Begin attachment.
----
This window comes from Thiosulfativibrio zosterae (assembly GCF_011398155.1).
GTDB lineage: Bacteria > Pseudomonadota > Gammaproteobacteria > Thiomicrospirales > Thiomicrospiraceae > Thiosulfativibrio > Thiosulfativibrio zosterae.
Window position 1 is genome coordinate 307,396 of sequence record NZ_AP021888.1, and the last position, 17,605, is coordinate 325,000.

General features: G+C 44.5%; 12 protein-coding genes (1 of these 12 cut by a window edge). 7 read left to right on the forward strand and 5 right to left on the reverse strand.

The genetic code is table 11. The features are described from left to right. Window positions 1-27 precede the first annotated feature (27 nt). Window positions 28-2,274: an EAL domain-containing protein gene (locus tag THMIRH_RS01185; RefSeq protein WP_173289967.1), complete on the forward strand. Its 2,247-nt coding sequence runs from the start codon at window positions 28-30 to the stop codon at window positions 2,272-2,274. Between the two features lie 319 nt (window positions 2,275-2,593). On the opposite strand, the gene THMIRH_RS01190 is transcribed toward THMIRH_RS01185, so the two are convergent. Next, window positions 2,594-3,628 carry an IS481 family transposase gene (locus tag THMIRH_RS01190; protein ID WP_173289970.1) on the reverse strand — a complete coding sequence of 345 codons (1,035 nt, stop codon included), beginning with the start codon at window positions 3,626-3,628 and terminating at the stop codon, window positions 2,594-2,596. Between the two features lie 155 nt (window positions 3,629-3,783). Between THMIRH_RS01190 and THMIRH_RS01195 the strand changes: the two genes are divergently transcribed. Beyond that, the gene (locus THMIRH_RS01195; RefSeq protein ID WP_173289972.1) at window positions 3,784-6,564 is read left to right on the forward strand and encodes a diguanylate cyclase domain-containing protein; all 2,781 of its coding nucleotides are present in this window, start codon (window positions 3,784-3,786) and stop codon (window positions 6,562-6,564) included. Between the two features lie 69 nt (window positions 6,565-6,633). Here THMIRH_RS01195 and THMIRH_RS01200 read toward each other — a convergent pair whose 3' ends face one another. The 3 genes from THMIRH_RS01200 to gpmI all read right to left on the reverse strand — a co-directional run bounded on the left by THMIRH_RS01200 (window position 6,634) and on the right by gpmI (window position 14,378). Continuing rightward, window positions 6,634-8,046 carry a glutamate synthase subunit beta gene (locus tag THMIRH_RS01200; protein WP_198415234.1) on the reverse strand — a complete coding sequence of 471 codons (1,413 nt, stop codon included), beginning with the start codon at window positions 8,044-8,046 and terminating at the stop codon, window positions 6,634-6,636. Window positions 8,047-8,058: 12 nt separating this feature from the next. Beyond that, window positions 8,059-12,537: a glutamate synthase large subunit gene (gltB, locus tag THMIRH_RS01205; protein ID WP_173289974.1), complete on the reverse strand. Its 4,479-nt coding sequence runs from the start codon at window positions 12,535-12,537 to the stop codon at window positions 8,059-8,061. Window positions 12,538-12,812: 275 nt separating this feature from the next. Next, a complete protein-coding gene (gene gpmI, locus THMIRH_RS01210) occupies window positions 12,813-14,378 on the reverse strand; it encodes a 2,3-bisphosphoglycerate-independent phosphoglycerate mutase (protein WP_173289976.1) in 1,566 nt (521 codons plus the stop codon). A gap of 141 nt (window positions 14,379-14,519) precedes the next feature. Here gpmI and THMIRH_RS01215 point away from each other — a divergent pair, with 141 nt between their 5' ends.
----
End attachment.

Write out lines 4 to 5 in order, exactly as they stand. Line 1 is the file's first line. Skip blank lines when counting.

General features: G+C 44.5%; 12 protein-coding genes (1 of these 12 cut by a window edge). 7 read left to right on the forward strand and 5 right to left on the reverse strand.

The genetic code is table 11. The features are described from left to right. Window positions 1-27 precede the first annotated feature (27 nt). Window positions 28-2,274: an EAL domain-containing protein gene (locus tag THMIRH_RS01185; RefSeq protein WP_173289967.1), complete on the forward strand. Its 2,247-nt coding sequence runs from the start codon at window positions 28-30 to the stop codon at window positions 2,272-2,274. Between the two features lie 319 nt (window positions 2,275-2,593). On the opposite strand, the gene THMIRH_RS01190 is transcribed toward THMIRH_RS01185, so the two are convergent. Next, window positions 2,594-3,628 carry an IS481 family transposase gene (locus tag THMIRH_RS01190; protein ID WP_173289970.1) on the reverse strand — a complete coding sequence of 345 codons (1,035 nt, stop codon included), beginning with the start codon at window positions 3,626-3,628 and terminating at the stop codon, window positions 2,594-2,596. Between the two features lie 155 nt (window positions 3,629-3,783). Between THMIRH_RS01190 and THMIRH_RS01195 the strand changes: the two genes are divergently transcribed. Beyond that, the gene (locus THMIRH_RS01195; RefSeq protein ID WP_173289972.1) at window positions 3,784-6,564 is read left to right on the forward strand and encodes a diguanylate cyclase domain-containing protein; all 2,781 of its coding nucleotides are present in this window, start codon (window positions 3,784-3,786) and stop codon (window positions 6,562-6,564) included. Between the two features lie 69 nt (window positions 6,565-6,633). Here THMIRH_RS01195 and THMIRH_RS01200 read toward each other — a convergent pair whose 3' ends face one another. The 3 genes from THMIRH_RS01200 to gpmI all read right to left on the reverse strand — a co-directional run bounded on the left by THMIRH_RS01200 (window position 6,634) and on the right by gpmI (window position 14,378). Continuing rightward, window positions 6,634-8,046 carry a glutamate synthase subunit beta gene (locus tag THMIRH_RS01200; protein WP_198415234.1) on the reverse strand — a complete coding sequence of 471 codons (1,413 nt, stop codon included), beginning with the start codon at window positions 8,044-8,046 and terminating at the stop codon, window positions 6,634-6,636. Window positions 8,047-8,058: 12 nt separating this feature from the next. Beyond that, window positions 8,059-12,537: a glutamate synthase large subunit gene (gltB, locus tag THMIRH_RS01205; protein ID WP_173289974.1), complete on the reverse strand. Its 4,479-nt coding sequence runs from the start codon at window positions 12,535-12,537 to the stop codon at window positions 8,059-8,061. Window positions 12,538-12,812: 275 nt separating this feature from the next. Next, a complete protein-coding gene (gene gpmI, locus THMIRH_RS01210) occupies window positions 12,813-14,378 on the reverse strand; it encodes a 2,3-bisphosphoglycerate-independent phosphoglycerate mutase (protein WP_173289976.1) in 1,566 nt (521 codons plus the stop codon). A gap of 141 nt (window positions 14,379-14,519) precedes the next feature. Here gpmI and THMIRH_RS01215 point away from each other — a divergent pair, with 141 nt between their 5' ends.